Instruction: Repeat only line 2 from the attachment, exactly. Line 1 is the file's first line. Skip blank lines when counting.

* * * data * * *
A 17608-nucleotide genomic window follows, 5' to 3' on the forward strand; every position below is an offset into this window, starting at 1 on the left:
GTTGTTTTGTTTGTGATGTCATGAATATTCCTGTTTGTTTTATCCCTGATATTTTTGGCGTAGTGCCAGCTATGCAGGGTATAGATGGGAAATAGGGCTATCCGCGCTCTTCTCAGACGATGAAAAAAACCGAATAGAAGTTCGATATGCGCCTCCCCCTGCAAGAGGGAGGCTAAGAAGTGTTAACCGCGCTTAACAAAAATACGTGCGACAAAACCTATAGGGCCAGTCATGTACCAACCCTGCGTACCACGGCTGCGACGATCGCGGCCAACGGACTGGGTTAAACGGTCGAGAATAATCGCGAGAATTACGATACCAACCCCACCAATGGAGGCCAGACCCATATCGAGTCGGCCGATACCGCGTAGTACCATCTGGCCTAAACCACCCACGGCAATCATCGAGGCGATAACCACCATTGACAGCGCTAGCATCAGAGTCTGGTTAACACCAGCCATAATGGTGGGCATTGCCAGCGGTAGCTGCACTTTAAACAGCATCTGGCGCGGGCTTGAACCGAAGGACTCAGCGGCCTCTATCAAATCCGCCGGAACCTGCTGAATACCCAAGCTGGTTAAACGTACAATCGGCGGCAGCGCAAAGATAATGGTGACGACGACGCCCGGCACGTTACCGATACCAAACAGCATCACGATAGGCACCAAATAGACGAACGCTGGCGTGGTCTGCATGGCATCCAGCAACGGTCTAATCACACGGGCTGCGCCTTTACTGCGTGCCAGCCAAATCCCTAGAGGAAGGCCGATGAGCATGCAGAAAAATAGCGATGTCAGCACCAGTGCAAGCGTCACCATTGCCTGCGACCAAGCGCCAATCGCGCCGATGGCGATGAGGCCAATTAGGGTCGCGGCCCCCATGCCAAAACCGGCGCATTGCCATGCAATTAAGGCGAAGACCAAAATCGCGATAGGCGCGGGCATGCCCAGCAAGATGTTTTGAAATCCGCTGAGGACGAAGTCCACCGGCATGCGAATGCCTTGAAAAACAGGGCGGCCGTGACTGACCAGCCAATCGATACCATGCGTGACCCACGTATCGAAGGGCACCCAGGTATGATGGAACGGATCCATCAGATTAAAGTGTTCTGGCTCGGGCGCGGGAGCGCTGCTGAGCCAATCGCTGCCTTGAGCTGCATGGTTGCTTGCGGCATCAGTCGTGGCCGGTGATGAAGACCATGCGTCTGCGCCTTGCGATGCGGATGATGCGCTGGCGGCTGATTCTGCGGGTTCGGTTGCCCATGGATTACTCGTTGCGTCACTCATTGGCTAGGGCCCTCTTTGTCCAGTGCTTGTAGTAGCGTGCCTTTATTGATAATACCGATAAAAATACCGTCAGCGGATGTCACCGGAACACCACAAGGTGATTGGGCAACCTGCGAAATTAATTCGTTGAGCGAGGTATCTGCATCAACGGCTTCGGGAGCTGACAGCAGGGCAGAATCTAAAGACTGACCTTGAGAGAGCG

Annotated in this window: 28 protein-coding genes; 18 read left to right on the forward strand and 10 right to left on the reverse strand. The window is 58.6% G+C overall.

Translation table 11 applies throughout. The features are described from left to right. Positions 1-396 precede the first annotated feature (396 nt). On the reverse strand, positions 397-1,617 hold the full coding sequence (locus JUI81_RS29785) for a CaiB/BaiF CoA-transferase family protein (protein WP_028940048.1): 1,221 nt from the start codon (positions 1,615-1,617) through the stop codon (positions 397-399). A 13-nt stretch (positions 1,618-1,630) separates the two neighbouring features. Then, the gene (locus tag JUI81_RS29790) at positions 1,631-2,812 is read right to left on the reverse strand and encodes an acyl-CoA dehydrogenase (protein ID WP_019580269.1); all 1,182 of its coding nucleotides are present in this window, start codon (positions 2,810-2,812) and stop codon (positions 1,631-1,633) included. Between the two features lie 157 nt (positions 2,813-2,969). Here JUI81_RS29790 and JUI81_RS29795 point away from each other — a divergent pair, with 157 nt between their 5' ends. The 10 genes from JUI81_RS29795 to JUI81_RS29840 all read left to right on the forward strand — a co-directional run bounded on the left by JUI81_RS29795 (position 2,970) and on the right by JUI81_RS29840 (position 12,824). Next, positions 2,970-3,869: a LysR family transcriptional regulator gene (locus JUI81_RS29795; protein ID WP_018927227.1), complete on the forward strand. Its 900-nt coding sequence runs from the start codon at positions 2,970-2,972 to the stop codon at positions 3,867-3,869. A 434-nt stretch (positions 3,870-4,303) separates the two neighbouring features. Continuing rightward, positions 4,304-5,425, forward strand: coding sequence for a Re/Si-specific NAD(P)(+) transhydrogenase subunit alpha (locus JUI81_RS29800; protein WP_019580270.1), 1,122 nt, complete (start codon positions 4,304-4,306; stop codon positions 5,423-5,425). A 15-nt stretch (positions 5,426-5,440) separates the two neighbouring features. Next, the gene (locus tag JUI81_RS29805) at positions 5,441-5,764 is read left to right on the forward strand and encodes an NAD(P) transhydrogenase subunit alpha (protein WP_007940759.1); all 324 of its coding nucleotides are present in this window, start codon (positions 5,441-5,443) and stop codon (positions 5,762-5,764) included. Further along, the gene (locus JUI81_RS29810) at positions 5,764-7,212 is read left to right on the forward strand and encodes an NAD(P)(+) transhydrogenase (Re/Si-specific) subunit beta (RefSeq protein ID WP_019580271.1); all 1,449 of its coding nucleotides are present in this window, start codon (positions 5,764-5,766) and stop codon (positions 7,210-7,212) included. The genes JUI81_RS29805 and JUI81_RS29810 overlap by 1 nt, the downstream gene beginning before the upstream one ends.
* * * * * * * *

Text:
GTTGTTTTGTTTGTGATGTCATGAATATTCCTGTTTGTTTTATCCCTGATATTTTTGGCGTAGTGCCAGCTATGCAGGGTATAGATGGGAAATAGGGCTATCCGCGCTCTTCTCAGACGATGAAAAAAACCGAATAGAAGTTCGATATGCGCCTCCCCCTGCAAGAGGGAGGCTAAGAAGTGTTAACCGCGCTTAACAAAAATACGTGCGACAAAACCTATAGGGCCAGTCATGTACCAACCCTGCGTACCACGGCTGCGACGATCGCGGCCAACGGACTGGGTTAAACGGTCGAGAATAATCGCGAGAATTACGATACCAACCCCACCAATGGAGGCCAGACCCATATCGAGTCGGCCGATACCGCGTAGTACCATCTGGCCTAAACCACCCACGGCAATCATCGAGGCGATAACCACCATTGACAGCGCTAGCATCAGAGTCTGGTTAACACCAGCCATAATGGTGGGCATTGCCAGCGGTAGCTGCACTTTAAACAGCATCTGGCGCGGGCTTGAACCGAAGGACTCAGCGGCCTCTATCAAATCCGCCGGAACCTGCTGAATACCCAAGCTGGTTAAACGTACAATCGGCGGCAGCGCAAAGATAATGGTGACGACGACGCCCGGCACGTTACCGATACCAAACAGCATCACGATAGGCACCAAATAGACGAACGCTGGCGTGGTCTGCATGGCATCCAGCAACGGTCTAATCACACGGGCTGCGCCTTTACTGCGTGCCAGCCAAATCCCTAGAGGAAGGCCGATGAGCATGCAGAAAAATAGCGATGTCAGCACCAGTGCAAGCGTCACCATTGCCTGCGACCAAGCGCCAATCGCGCCGATGGCGATGAGGCCAATTAGGGTCGCGGCCCCCATGCCAAAACCGGCGCATTGCCATGCAATTAAGGCGAAGACCAAAATCGCGATAGGCGCGGGCATGCCCAGCAAGATGTTTTGAAATCCGCTGAGGACGAAGTCCACCGGCATGCGAATGCCTTGAAAAACAGGGCGGCCGTGACTGACCAGCCAATCGATACCATGCGTGACCCACGTATCGAAGGGCACCCAGGTATGATGGAACGGATCCATCAGATTAAAGTGTTCTGGCTCGGGCGCGGGAGCGCTGCTGAGCCAATCGCTGCCTTGAGCTGCATGGTTGCTTGCGGCATCAGTCGTGGCCGGTGATGAAGACCATGCGTCTGCGCCTTGCGATGCGGATGATGCGCTGGCGGCTGATTCTGCGGGTTCGGTTGCCCATGGATTACTCGTTGCGTCACTCATTGGCTAGGGCCCTCTTTGTCCAGTGCTTGTAGTAGCGTGCCTTTATTGATAATACCGATAAAAATACCGTCAGCGGATGTCACCGGAACACCACAAGGTGATTGGGCAACCTGCGAAATTAATTCGTTGAGCGAGGTATCTGCATCAACGGCTTCGGGAGCTGACAGCAGGGCAGAATCTAAAGACTGACCTTGAGAGAGCG